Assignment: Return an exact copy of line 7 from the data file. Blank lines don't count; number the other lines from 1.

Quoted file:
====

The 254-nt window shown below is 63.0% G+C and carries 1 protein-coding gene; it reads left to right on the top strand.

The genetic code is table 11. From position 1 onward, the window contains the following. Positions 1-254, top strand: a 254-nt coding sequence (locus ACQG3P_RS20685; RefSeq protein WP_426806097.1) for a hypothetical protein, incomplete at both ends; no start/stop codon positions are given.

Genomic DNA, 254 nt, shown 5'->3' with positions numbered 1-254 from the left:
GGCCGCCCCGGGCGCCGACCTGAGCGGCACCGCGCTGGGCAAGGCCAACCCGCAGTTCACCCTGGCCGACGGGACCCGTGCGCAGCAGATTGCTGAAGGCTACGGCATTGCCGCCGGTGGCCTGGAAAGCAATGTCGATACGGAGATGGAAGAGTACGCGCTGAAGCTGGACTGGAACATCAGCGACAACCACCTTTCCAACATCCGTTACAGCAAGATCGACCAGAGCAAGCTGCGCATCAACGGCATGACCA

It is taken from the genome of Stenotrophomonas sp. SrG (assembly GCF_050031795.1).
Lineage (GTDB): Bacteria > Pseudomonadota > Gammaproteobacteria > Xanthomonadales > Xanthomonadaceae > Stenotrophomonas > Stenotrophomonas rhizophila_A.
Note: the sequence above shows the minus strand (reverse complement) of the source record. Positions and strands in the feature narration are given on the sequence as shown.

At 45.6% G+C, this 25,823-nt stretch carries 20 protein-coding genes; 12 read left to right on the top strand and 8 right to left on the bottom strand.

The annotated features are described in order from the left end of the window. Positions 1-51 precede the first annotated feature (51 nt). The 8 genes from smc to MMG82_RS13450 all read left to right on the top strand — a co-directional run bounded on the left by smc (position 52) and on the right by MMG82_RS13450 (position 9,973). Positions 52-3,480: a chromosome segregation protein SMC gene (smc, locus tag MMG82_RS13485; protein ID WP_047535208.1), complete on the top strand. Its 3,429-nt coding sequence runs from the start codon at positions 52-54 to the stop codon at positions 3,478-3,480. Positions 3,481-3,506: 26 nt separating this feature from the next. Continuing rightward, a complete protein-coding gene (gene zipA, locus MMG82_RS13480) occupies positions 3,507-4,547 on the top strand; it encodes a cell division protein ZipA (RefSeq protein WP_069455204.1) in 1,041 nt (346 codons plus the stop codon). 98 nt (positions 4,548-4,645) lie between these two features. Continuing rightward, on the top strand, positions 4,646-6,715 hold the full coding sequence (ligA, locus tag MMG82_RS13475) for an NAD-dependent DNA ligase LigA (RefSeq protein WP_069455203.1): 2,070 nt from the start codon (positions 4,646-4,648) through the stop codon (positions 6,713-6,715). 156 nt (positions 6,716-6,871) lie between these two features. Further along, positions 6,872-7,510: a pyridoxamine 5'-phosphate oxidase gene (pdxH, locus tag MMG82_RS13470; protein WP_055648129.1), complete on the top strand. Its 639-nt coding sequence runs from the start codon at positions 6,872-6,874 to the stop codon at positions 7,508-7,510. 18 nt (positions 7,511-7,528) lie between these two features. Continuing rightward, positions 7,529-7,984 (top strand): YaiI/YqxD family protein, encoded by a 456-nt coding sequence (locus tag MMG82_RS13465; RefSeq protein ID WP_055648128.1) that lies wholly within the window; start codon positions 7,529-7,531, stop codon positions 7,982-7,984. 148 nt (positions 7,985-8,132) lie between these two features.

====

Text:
Note: the sequence above shows the minus strand (reverse complement) of the source record. Positions and strands in the feature narration are given on the sequence as shown.